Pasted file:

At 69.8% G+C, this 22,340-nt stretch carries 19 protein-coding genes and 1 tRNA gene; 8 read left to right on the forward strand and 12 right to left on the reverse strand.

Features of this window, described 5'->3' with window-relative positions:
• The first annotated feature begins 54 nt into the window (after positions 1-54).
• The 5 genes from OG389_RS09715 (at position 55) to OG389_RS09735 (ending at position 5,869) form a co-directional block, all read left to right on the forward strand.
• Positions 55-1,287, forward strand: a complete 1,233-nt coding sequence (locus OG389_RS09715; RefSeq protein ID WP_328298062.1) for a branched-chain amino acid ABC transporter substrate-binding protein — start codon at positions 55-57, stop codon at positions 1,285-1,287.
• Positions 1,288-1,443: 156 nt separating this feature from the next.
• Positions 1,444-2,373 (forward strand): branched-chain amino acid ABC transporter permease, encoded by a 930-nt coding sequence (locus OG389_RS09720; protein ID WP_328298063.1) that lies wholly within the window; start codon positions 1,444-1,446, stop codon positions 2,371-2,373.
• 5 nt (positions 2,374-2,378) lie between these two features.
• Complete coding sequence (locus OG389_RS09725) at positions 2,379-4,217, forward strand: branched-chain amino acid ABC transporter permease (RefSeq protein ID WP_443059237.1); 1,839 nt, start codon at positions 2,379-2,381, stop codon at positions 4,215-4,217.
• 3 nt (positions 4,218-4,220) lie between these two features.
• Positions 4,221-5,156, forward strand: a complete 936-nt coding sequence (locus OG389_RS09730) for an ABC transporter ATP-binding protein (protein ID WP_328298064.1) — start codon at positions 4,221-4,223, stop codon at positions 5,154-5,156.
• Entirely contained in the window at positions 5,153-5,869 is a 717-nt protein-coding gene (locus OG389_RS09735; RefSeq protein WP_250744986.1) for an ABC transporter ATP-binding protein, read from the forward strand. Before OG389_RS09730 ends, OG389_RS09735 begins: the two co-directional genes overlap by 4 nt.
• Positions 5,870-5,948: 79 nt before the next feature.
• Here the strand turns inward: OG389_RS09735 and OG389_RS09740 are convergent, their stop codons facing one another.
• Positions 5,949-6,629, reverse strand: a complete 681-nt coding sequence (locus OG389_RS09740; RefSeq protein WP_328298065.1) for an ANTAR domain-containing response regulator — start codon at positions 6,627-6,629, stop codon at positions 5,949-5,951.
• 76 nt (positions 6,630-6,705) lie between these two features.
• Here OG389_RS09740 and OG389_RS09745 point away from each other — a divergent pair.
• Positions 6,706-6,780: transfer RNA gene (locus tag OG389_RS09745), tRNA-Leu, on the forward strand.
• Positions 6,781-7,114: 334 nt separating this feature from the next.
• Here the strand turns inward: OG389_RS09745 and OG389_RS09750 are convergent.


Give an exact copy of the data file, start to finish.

At 69.8% G+C, this 22,340-nt stretch carries 19 protein-coding genes and 1 tRNA gene; 8 read left to right on the forward strand and 12 right to left on the reverse strand.

Features of this window, described 5'->3' with window-relative positions:
• The first annotated feature begins 54 nt into the window (after positions 1-54).
• The 5 genes from OG389_RS09715 (at position 55) to OG389_RS09735 (ending at position 5,869) form a co-directional block, all read left to right on the forward strand.
• Positions 55-1,287, forward strand: a complete 1,233-nt coding sequence (locus OG389_RS09715; RefSeq protein ID WP_328298062.1) for a branched-chain amino acid ABC transporter substrate-binding protein — start codon at positions 55-57, stop codon at positions 1,285-1,287.
• Positions 1,288-1,443: 156 nt separating this feature from the next.
• Positions 1,444-2,373 (forward strand): branched-chain amino acid ABC transporter permease, encoded by a 930-nt coding sequence (locus OG389_RS09720; protein ID WP_328298063.1) that lies wholly within the window; start codon positions 1,444-1,446, stop codon positions 2,371-2,373.
• 5 nt (positions 2,374-2,378) lie between these two features.
• Complete coding sequence (locus OG389_RS09725) at positions 2,379-4,217, forward strand: branched-chain amino acid ABC transporter permease (RefSeq protein ID WP_443059237.1); 1,839 nt, start codon at positions 2,379-2,381, stop codon at positions 4,215-4,217.
• 3 nt (positions 4,218-4,220) lie between these two features.
• Positions 4,221-5,156, forward strand: a complete 936-nt coding sequence (locus OG389_RS09730) for an ABC transporter ATP-binding protein (protein ID WP_328298064.1) — start codon at positions 4,221-4,223, stop codon at positions 5,154-5,156.
• Entirely contained in the window at positions 5,153-5,869 is a 717-nt protein-coding gene (locus OG389_RS09735; RefSeq protein WP_250744986.1) for an ABC transporter ATP-binding protein, read from the forward strand. Before OG389_RS09730 ends, OG389_RS09735 begins: the two co-directional genes overlap by 4 nt.
• Positions 5,870-5,948: 79 nt before the next feature.
• Here the strand turns inward: OG389_RS09735 and OG389_RS09740 are convergent, their stop codons facing one another.
• Positions 5,949-6,629, reverse strand: a complete 681-nt coding sequence (locus OG389_RS09740; RefSeq protein WP_328298065.1) for an ANTAR domain-containing response regulator — start codon at positions 6,627-6,629, stop codon at positions 5,949-5,951.
• 76 nt (positions 6,630-6,705) lie between these two features.
• Here OG389_RS09740 and OG389_RS09745 point away from each other — a divergent pair.
• Positions 6,706-6,780: transfer RNA gene (locus tag OG389_RS09745), tRNA-Leu, on the forward strand.
• Positions 6,781-7,114: 334 nt separating this feature from the next.
• Here the strand turns inward: OG389_RS09745 and OG389_RS09750 are convergent.